We have a madman with chemical warheads in the mid-East; experiments with anthrax in the far-East; conflicts erupting due to population instability in Africa and the former Yugoslavia; the ebola virus in Washington, DC; and an AIDS epidemic throughout the United States. There is no order for this abbreviated list of potential threats to US security because there is no order to the existence or eruption of the threats lurking out there-- threats that are stronger now that a strategic environment of bipolar superpowers no longer holds them in check. Whether they are surfacing after brewing throughout the past few decades or whether they are now being created anew, menacing threats in the Post-Cold War are a top priority facing senior policy-makers in the US government.

We approach intelligence reform by analyzing the role of intelligence in the area of health and humanitarian emergencies. We can now do so given we no longer face an "implacable enemy" as we did in the days of General Doolittle. Furthermore, the disintegration of the former Soviet Union has led to the advancement of numerous other states with interests "inimical" to those of the US, states that were previously inactive in the presence of a Soviet superpower. As discussed by the Brown Commission in its "work plan" on the Roles and Capabilities of the US Intelligence Community:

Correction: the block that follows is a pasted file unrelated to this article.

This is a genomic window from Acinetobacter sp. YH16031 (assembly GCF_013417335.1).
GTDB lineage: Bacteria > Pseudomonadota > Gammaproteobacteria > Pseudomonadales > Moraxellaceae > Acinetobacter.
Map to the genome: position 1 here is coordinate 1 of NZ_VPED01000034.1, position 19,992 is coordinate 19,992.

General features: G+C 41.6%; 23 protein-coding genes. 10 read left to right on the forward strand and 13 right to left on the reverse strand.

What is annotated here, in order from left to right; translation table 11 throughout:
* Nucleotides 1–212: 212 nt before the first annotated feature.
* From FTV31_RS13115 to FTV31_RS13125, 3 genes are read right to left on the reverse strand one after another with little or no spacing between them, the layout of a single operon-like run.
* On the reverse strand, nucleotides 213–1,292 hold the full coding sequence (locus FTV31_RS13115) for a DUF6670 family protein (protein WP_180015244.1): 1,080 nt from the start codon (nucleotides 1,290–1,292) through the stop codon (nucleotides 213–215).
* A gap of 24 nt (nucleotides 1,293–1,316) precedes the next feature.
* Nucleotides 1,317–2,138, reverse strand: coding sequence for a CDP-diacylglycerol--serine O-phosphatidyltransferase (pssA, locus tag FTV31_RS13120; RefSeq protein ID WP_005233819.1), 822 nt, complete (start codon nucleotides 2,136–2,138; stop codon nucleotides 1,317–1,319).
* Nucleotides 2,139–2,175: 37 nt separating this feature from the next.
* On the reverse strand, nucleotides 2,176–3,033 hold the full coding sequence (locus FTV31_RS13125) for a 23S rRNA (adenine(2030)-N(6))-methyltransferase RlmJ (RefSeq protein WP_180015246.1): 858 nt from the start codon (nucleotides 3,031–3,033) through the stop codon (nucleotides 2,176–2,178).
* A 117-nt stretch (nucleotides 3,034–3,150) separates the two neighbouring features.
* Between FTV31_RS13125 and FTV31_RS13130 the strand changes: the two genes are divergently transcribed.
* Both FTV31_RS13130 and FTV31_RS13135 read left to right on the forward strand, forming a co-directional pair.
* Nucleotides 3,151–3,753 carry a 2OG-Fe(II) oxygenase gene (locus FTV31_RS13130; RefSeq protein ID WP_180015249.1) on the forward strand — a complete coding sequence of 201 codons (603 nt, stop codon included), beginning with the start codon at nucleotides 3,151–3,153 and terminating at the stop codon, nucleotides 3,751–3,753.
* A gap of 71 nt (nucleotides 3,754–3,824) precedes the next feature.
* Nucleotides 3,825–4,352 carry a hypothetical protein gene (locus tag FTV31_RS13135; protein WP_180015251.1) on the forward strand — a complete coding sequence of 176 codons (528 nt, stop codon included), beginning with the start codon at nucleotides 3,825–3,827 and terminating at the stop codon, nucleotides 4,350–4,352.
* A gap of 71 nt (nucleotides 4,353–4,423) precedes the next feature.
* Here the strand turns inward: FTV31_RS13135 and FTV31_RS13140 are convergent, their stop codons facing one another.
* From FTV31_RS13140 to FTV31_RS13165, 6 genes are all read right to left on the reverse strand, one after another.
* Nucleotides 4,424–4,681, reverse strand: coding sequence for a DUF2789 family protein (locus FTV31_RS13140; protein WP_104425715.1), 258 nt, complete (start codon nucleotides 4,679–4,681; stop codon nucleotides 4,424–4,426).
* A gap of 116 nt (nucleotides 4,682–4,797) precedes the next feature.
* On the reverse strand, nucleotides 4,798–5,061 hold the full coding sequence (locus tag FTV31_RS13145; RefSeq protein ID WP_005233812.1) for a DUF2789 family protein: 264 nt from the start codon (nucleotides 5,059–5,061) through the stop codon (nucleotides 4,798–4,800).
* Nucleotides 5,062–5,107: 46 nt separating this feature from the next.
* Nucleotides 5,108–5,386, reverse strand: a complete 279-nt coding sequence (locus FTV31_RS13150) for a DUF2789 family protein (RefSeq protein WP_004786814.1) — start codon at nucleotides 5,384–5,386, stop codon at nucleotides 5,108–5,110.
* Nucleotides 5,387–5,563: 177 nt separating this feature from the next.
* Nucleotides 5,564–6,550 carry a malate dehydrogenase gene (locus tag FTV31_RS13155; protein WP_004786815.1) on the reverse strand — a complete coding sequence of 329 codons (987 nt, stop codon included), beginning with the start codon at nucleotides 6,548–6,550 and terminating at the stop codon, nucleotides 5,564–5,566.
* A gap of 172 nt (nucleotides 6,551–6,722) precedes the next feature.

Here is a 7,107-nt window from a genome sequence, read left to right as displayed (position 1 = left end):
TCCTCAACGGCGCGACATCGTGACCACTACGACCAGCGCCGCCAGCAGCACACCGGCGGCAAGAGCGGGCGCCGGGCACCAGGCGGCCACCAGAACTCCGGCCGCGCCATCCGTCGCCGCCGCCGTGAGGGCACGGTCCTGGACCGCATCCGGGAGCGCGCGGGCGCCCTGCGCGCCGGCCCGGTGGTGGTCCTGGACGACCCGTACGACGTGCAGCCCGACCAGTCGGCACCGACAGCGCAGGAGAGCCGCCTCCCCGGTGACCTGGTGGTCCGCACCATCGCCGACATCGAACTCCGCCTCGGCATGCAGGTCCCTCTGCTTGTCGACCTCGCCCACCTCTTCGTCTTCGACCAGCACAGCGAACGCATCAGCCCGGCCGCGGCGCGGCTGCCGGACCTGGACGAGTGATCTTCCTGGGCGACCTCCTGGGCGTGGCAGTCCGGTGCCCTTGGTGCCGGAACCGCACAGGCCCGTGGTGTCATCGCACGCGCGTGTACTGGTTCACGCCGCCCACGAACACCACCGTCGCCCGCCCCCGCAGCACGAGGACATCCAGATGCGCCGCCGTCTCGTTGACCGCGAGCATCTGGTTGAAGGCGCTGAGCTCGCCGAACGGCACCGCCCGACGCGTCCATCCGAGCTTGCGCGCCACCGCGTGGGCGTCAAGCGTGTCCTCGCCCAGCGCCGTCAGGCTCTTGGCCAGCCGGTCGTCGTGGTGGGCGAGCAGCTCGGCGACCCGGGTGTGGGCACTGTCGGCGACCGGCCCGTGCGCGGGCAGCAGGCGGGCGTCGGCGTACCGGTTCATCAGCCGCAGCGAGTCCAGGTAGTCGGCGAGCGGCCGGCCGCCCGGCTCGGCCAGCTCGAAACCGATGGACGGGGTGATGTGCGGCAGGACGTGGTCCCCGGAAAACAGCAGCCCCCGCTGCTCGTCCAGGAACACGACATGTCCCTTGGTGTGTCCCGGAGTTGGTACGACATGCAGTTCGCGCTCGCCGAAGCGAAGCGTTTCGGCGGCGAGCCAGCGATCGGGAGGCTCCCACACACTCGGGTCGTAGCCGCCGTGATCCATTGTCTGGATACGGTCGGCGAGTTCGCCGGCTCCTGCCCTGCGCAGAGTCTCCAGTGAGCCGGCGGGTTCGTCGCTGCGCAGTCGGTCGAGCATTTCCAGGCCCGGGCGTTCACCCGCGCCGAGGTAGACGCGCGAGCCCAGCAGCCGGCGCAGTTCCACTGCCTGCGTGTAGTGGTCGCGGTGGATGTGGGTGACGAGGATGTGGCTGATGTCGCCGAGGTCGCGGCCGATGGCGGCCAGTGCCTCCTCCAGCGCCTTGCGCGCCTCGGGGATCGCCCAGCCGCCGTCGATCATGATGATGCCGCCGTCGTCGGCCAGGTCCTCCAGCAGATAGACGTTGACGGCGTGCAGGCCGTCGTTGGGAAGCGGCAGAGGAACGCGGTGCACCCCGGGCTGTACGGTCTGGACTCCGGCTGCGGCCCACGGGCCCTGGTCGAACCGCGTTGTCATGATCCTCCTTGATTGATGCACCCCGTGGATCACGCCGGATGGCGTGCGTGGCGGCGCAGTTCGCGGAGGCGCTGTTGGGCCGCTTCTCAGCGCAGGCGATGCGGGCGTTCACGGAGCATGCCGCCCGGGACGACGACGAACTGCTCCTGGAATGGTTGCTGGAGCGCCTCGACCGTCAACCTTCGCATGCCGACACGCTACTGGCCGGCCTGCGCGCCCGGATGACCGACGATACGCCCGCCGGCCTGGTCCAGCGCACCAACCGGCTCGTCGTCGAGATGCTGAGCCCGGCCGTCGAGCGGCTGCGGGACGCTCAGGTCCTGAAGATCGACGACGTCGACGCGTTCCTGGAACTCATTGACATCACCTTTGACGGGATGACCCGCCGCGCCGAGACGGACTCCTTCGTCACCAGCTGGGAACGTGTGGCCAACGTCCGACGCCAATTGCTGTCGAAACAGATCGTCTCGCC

The United States ... frequently is called upon to respond to events outside its borders. Some are of a political or military nature, but there also are humanitarian and environmental crises. So long as it remains a global power, therefore, the United States would appear to require an intelligence capability with a global reach.

Forming an intelligence capability with a global reach in all possible areas of outbreaks would be ideal, but costly. The fact is, in a real world with genuine resource constraints, we must promote the nation's best interests only in the most cost-effective ways; if acquiring or developing a capability means spending money that could be better allocated elsewhere, it would not be in our best interests to acquire that capability. The critical issue is then to what extent the IC should focus on health and humanitarian issues.

The IC clearly has the collection capability to gather necessary information on these issues from covert sources. The type of applicable information that would prove helpful will undoubtedly come in with other information in the huge mass of intelligence gathered on specific geographical regions. A problem of information overload exists, where the IC faces a huge volume of "unnecessary" intelligence. Tasking the CIA with more collection might seem too costly in terms of time, money, and space. However, when weighed against the benefits, a conservative collection capability might be worth minimal added efforts, provided more funds are not required. What once initially appeared to be obscure research frequently proves to be critical when events erupt in an area where officials did not expect activity to occur. Loch Johnson quoted a high-level CIA official as quipping, "You never know when you might need something on 'Falklandia,.'" Information on health issues or intelligence that might aid humanitarian efforts can and should be collected in order to meet the needs of US policymakers making decisions regarding US national interests. The CIA can achieve this goal by coordinating with international organizations and academia who collect information on these issues from available open sources.